I don't turn to baking, as some do, in times of distress. I'm not a baker, as some are (I'm looking at you, Mom!), by nature. But my boy likes a sweet after dinner, and it's hard to deny a 13-year old his food, be it savory or sweet. It seems better that his dessert choices be homemade rather than pre-packaged as much as possible (let's face it, I'm not superwoman). So I've been baking cookies. Last week, when we got home from the surgeon, but before we headed to Raleigh for the MRI, I had a misty, drizzly, gray few hours before I had to grab Callum from school. I was heartsore and worried. I found it hard to settle. I'd meant to make chocolate crinkle cookies over Christmas but somehow had never gotten around to it (Thank God my mom was here to ensure we were fully stocked without my help!), and I still had all the ingredients. Did I have time (and energy) to make some cookies?
I almost didn't do it. As I said, baking doesn't necessarily consititute comfort to me. Making soup? Sure. Pulling together dinner? That'll soothe me. But baking? I often feel like I've stumbled into Neel's lab, forgetting key ingredients only to have to grab them once my hands are coated in flour. But my hands and my mind needed occupying, and Callum needed cookies. So there you are. Cookie time.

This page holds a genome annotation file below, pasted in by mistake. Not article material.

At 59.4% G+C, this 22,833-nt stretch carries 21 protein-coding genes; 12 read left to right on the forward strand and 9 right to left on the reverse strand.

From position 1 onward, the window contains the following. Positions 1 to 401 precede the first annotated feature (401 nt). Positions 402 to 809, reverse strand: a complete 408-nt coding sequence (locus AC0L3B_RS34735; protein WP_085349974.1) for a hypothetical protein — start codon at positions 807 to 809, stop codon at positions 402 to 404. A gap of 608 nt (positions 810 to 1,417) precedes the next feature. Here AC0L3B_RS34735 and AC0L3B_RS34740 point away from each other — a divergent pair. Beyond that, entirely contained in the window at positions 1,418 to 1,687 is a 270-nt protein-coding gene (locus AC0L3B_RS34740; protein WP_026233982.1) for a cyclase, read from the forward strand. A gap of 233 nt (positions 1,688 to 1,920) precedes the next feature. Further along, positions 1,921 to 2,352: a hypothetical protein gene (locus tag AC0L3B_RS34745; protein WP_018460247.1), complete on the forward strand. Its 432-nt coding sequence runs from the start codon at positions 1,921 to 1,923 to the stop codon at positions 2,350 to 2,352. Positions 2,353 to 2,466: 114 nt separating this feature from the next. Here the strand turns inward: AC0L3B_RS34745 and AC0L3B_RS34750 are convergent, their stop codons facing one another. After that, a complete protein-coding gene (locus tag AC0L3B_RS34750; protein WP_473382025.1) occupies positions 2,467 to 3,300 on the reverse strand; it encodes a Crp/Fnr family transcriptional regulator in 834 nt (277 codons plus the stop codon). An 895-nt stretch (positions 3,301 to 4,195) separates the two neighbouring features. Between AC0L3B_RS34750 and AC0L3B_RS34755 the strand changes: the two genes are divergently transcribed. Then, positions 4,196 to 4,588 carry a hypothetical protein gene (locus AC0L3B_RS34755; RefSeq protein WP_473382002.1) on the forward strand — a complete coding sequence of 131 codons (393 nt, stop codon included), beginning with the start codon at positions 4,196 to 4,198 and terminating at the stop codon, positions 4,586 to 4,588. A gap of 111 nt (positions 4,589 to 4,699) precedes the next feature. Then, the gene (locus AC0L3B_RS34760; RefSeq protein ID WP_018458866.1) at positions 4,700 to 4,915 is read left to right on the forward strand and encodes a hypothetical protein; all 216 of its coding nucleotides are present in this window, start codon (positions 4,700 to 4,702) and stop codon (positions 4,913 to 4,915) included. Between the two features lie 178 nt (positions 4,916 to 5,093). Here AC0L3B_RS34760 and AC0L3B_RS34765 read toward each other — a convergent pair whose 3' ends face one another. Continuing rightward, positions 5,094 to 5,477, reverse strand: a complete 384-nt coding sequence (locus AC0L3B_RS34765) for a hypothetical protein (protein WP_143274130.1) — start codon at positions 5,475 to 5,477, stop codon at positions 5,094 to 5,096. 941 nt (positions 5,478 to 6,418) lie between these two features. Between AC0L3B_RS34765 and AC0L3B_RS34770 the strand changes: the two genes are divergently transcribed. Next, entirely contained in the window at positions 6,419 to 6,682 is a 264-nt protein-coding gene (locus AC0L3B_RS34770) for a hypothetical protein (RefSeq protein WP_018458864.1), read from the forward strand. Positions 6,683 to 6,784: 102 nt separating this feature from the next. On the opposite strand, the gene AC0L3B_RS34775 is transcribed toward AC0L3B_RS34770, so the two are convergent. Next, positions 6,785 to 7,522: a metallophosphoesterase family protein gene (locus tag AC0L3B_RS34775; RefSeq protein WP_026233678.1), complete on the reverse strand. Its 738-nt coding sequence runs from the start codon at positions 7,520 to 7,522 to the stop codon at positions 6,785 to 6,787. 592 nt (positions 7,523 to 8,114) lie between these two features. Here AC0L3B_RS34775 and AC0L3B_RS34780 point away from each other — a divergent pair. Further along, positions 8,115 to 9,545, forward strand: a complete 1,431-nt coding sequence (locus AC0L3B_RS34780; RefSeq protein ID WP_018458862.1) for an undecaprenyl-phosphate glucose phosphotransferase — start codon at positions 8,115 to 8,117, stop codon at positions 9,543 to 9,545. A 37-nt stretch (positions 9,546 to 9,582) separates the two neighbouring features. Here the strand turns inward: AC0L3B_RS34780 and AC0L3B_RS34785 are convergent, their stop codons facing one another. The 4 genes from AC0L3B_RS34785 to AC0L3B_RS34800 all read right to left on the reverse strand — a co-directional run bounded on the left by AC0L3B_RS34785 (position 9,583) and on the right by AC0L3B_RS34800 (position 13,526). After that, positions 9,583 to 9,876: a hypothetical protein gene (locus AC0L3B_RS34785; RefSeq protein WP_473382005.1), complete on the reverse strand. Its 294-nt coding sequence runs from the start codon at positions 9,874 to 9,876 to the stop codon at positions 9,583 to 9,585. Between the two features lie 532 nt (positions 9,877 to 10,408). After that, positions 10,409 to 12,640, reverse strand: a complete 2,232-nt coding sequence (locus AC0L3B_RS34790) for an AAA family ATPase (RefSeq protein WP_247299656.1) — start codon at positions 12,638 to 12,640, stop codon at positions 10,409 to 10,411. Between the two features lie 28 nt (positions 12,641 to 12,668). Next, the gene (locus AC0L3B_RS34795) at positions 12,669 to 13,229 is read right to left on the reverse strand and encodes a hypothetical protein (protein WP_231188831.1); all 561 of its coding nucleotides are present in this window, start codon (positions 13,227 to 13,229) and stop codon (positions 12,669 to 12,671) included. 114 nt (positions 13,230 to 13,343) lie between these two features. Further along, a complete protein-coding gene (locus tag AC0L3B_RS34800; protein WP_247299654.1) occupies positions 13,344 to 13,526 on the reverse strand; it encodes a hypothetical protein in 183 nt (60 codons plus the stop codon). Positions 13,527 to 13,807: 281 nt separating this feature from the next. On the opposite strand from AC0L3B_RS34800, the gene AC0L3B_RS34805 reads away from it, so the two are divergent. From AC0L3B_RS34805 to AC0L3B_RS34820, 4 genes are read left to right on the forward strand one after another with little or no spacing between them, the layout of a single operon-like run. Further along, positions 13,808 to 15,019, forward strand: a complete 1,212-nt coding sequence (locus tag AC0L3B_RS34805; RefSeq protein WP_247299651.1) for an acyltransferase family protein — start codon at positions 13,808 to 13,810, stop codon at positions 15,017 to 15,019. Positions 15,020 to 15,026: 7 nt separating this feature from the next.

I went digging for the recipes I'd found in December. My friend Alice introduced us to Chocolate Crinkle Cookies years ago, and we love them. Crisp on the outside and chewey on the inside, they're subtle and flavorful. Satisfying. The recipe she shared with us is long gone, but the internet prevails! Sadly, most of the recipes I found called for the dough to chill for several hours, and that was time I didn't have. The one I landed on (finally!) was this, from Williams Sonoma. I don't know. (Shrugs.) Given my reluctance about baking, it seems fitting that this recipe is designed for kids and that the first line of instruction is, "Be sure an adult is nearby to help."
I don't know if you remember, but way back in October, I memory-laned a bit about my family cookie jar. It's hard to replace something so beloved, but I was determined to try. I wanted a cookie jar that evoked the feel of my beloved childhood favorite, not some ridiculous dancing fat man with a kerchief around his neck. I'd had my eye on an owl jar from West Elm but had yet to pull the trigger. I'm so glad I didn't, because will you look at what my mom brought up at Christmas time?
Savory or sweet, it's a little goal of mine to always keep something in this jar.